MARQUETTE - How can you blend homes with small businesses - in an area surrounded by a hospital, a university and a downtown -for the best quality of life?
That's the question the Third Street Sustainable Corridor Plan aims to answer.
Robert Gibbs of the Gibbs Planning Group presented the plan to the community at several sessions Tuesday at the Marquette Commons. However, the plan was the result of previous intense brainstorming among the planners and the community, of which business owners and residents are the main stakeholders.
Planners have this scene in mind for the Third Street Sustainable Corridor Plan. This is the north section of the corridor facing Northern Michigan University where planners suggested a gateway be placed at the end of the street to create a terminated view of the corridor. (Sketch courtesy of the Gibbs Planning Group)
"It has resulted in a truly community-driven plan," said Dennis Stachewicz, Marquette community development director.
Gibbs said the plan focuses on a mile-long stretch divided into north, middle and south sections, with the south and north sections of medium density and the middle section of low density. The divisions are Fair to Park streets for the north, Park to Ohio Street for the middle and Ohio to Ridge Street for the south.
As Third Street stands now, homes are blended with retail establishments, which, according to Gibbs, enhances the corridor's quality of life. However, after meeting with business owners throughout the planning process, Gibbs learned more about what they want.
"Everybody loved the idea of more walkability," he said.
To promote that walkability, Gibbs said, "We're recommending buildings with gaps in them so it doesn't become a 'super block.'"
What also wasn't desired by the community, Gibbs noted, was tall buildings on Third Street.
"We do not want to emulate the downtown," Gibbs said.
The middle section would be more residential and limit buildings to their current heights. On the north and south ends, buildings would typically be three stories at the most. Storefront windows in the north and south would require medium-sized clear glass windows. The greatest amount of vacant land and excess parking is in the north section, indicating the most potential for development.
Gibbs said the plan focuses on accommodating motorists, bicyclists and pedestrians. A bicycle lane would run along the west side of Third Street while a lane on the other side would be shared by bicyclists and motorists. The street, he pointed out, is too narrow to accommodate two bicycle lanes.
Gibbs acknowledged people riding their bicycles on the sidewalks is a problem, which could be alleviated, for example, by retailers setting up sidewalk displays or setting up benches.
The lower-density middle section would be on a smaller scale than the adjacent ends, with the charm of the many original houses already there maintained.
"We want to respect homes that are there," Gibbs said.
Also, Gibbs cautioned against new buildings having a negative impact on the adjacent homes.
"In the middle, especially, we want to keep this looking like a neighborhood," he said.
Gibbs said commercial owners throughout the corridor mentioned the need for more parking. This could be accomplished through measures such as decreasing the spaces between the parking spots and eliminating the "no parking this side of street" areas.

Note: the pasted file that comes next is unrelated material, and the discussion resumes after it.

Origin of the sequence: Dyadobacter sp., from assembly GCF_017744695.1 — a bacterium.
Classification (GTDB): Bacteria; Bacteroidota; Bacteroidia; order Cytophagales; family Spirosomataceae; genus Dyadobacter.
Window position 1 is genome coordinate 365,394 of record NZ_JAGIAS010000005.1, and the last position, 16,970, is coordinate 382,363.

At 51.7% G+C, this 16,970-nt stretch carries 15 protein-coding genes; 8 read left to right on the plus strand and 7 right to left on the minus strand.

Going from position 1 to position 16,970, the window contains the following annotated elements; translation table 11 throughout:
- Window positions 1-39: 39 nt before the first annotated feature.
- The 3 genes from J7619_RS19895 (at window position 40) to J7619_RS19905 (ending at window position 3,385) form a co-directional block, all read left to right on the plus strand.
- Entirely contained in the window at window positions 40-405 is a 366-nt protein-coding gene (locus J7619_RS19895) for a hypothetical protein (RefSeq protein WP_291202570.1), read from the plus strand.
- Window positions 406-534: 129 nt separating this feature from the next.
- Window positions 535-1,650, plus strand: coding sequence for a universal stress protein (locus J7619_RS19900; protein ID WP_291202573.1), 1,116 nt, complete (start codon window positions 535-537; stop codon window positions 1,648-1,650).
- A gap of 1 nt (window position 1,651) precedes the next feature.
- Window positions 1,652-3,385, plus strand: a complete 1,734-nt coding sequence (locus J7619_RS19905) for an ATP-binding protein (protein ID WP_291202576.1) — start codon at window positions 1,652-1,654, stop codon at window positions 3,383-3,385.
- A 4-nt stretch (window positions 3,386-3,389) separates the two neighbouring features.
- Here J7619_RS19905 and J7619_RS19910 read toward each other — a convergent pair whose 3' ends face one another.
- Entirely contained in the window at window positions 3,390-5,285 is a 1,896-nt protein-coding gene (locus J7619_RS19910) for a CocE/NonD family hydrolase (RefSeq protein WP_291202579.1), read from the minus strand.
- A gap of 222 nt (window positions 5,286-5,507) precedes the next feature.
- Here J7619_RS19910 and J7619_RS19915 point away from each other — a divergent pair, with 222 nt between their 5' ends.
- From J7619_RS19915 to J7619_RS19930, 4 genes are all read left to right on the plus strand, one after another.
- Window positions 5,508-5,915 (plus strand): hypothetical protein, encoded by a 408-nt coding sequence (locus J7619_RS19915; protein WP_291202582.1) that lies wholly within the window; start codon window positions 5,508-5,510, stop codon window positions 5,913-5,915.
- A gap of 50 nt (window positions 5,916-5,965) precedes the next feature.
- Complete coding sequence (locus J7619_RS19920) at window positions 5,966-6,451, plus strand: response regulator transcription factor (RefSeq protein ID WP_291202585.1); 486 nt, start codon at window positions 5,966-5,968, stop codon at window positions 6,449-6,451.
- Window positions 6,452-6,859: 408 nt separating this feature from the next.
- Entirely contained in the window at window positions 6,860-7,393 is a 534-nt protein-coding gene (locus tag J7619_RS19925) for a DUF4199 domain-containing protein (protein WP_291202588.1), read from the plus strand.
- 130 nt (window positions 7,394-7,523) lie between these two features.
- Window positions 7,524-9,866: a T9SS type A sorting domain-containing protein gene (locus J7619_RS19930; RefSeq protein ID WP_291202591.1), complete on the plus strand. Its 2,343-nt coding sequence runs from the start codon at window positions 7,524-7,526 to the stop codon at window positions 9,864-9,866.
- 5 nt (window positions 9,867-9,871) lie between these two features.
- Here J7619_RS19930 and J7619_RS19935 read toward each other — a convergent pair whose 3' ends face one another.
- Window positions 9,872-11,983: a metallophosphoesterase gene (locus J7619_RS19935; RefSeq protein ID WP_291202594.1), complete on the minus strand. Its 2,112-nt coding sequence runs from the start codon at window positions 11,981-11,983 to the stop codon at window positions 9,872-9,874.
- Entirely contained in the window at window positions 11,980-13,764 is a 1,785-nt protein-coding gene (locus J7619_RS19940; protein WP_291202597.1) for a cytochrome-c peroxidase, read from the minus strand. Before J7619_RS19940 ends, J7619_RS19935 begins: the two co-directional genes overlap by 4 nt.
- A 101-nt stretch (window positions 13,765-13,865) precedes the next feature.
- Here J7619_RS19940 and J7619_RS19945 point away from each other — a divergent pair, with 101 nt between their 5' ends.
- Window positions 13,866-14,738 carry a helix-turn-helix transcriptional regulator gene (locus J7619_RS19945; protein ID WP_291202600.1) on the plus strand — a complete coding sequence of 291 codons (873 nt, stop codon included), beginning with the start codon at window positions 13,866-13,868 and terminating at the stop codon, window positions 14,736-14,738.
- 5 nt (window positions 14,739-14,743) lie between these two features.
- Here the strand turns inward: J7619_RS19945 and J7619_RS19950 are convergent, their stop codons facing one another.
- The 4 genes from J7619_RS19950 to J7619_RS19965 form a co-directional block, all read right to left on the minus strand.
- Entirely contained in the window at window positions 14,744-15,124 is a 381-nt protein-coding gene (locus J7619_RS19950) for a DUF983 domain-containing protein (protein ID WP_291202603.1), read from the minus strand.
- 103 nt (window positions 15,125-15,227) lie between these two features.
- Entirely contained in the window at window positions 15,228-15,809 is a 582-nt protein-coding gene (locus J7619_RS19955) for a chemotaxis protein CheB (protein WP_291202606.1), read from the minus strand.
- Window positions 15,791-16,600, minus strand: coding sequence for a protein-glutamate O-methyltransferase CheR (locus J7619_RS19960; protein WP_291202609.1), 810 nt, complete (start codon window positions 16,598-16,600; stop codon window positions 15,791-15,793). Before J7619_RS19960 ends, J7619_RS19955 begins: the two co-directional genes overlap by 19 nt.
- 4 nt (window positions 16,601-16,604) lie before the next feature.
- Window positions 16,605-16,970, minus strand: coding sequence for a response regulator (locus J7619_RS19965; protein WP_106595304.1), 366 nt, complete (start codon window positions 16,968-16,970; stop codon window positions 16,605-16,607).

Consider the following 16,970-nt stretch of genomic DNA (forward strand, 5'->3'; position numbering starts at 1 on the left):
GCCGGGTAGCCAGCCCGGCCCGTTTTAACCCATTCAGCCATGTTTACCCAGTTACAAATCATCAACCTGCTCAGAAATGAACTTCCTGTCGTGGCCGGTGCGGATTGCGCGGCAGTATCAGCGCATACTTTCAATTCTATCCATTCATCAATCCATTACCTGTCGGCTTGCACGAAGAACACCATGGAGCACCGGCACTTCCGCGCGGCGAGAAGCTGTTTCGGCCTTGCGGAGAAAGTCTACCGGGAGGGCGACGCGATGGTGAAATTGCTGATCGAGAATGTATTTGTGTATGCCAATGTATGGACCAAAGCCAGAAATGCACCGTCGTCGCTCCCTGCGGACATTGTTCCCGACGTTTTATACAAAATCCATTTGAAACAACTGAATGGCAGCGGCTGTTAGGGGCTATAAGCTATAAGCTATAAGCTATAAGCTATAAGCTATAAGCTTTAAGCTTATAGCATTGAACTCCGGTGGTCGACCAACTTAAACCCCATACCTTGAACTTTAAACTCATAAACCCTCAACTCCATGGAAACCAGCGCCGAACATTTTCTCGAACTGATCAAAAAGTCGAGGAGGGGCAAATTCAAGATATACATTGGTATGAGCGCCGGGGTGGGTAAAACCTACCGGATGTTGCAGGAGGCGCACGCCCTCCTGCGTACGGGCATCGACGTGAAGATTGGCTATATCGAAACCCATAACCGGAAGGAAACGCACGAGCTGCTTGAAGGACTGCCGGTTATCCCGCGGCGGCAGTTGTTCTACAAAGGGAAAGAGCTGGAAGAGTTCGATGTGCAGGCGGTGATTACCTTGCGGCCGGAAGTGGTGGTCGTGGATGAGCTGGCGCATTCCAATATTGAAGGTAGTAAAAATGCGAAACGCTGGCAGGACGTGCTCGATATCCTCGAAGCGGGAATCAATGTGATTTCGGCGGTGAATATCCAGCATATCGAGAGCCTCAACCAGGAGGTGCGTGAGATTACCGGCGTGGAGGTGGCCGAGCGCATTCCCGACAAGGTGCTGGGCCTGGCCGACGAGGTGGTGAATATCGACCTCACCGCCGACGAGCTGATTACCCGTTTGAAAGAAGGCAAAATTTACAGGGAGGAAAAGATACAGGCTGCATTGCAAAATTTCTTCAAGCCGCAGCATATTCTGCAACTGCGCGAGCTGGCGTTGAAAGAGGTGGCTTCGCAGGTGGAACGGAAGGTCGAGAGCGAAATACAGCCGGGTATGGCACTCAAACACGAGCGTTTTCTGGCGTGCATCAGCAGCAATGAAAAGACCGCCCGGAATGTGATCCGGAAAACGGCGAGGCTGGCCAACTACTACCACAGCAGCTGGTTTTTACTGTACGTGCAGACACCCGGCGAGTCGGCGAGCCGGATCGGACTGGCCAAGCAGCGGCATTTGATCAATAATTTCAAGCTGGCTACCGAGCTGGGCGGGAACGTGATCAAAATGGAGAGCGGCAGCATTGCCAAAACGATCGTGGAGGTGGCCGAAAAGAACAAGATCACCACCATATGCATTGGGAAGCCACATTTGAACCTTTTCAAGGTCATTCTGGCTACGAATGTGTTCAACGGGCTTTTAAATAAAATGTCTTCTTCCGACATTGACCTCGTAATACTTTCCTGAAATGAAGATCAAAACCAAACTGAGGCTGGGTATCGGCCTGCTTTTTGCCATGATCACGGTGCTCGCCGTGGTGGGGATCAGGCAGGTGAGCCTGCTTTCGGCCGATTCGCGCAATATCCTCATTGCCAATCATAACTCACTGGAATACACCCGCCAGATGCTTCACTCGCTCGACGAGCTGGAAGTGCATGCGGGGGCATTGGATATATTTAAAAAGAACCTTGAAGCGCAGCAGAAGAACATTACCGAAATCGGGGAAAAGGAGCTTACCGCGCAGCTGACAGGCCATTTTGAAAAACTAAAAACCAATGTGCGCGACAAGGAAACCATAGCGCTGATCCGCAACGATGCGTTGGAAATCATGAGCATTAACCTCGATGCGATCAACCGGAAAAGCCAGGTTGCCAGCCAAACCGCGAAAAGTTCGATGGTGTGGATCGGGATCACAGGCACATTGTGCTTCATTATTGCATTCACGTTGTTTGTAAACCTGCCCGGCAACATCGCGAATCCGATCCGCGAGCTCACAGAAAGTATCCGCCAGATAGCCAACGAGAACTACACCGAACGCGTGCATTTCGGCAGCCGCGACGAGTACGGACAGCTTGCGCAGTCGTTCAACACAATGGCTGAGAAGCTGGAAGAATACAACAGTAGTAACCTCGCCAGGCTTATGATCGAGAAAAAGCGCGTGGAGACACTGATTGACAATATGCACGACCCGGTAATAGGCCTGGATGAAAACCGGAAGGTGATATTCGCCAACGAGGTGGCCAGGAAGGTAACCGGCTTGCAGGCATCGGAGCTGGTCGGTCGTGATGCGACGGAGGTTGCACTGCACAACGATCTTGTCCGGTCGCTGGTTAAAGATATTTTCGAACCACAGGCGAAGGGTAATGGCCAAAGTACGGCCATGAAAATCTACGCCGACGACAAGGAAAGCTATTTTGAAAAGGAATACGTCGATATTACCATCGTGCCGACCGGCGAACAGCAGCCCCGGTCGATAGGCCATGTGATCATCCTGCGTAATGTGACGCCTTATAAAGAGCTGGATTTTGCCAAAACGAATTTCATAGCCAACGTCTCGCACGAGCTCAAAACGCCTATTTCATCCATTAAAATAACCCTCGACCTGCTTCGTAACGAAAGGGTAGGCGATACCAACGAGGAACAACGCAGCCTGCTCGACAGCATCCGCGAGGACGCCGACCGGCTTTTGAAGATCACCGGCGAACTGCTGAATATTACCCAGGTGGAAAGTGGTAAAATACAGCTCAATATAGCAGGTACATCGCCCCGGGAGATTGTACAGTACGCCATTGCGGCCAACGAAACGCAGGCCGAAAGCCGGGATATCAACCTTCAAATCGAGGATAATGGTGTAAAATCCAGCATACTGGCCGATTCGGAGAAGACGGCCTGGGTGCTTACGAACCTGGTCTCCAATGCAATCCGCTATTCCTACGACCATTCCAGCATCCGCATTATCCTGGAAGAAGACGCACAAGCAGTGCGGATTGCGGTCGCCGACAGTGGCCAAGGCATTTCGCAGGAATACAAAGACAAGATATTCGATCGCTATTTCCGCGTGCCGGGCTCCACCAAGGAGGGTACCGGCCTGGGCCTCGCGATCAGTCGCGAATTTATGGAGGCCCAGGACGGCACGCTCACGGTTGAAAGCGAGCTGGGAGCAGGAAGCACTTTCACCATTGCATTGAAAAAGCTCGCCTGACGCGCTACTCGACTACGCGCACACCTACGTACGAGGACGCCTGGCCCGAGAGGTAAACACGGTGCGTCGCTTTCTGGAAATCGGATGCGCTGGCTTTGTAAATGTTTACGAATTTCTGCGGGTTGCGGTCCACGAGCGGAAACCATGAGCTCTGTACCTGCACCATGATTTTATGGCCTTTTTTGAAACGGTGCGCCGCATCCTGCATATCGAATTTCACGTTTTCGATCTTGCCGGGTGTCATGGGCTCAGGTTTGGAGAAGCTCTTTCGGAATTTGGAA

However, Gibbs doesn't recommend tearing down homes for parking lots, but if they were demolished, landscaping and setbacks should be installed.
Maintaining that valuable "Main Street" character will allow Third Street businesses to compete with the big chains, Gibbs stressed.
"Your advantage is to keep this character, because this is what people like," he said.
Aesthetics also play an important part of the plan, which singled out the Zero Degrees Artist Gallery as a type of building to be emulated because of its historic character, business type and detail. The plan suggested a "parklet" in front would be a good site for sculptural seats, tables and outdoor art.
Another desire commonly expressed by neighborhood residents was a gathering space.
"We do feel quite strongly you do need to have a square or green," Gibbs said.
One possible location, he said, was next to Frosty Treats, which already acts as a gathering spot but has some conflict with store customers and the parking lot. A village green, according to the plan, would provide some safety and could be tested with paint, trees in planters and seating.
Kim L'Huillier, owner of Togo's, located at Third and Park, is on board with the plan's goals for the corridor, which, she pointed out, is connected with NMU and Marquette General Hospital.
"I'd like to be a part of the vision," L'Huillier said.
Mona Lang, executive director of the Marquette DDA, said the DDA looks forward to working with property owners and business to implement corridor goals.
"It's important to maintain the character of Third Street," Lang said.
Gibbs said an investment of about $85,000 funded the plan, which included a $75,000 grant from the Michigan State Housing Development Authority. Other contributors were MarqTran, the Marquette Downtown Development Authority, the city of Marquette, NMU, the Marquette Access Group, the Superior Watershed Partnership and the Lake Superior Community Partnership.
The next steps will include more reviews by the community as well as the City Planning Commission and the consideration of adopting the plan by the Marquette City Commission.
Stachewicz said he hopes the plan will be codified by the end of the year.
Christie Bleck can be reached at 906-228-2500, ext. 250.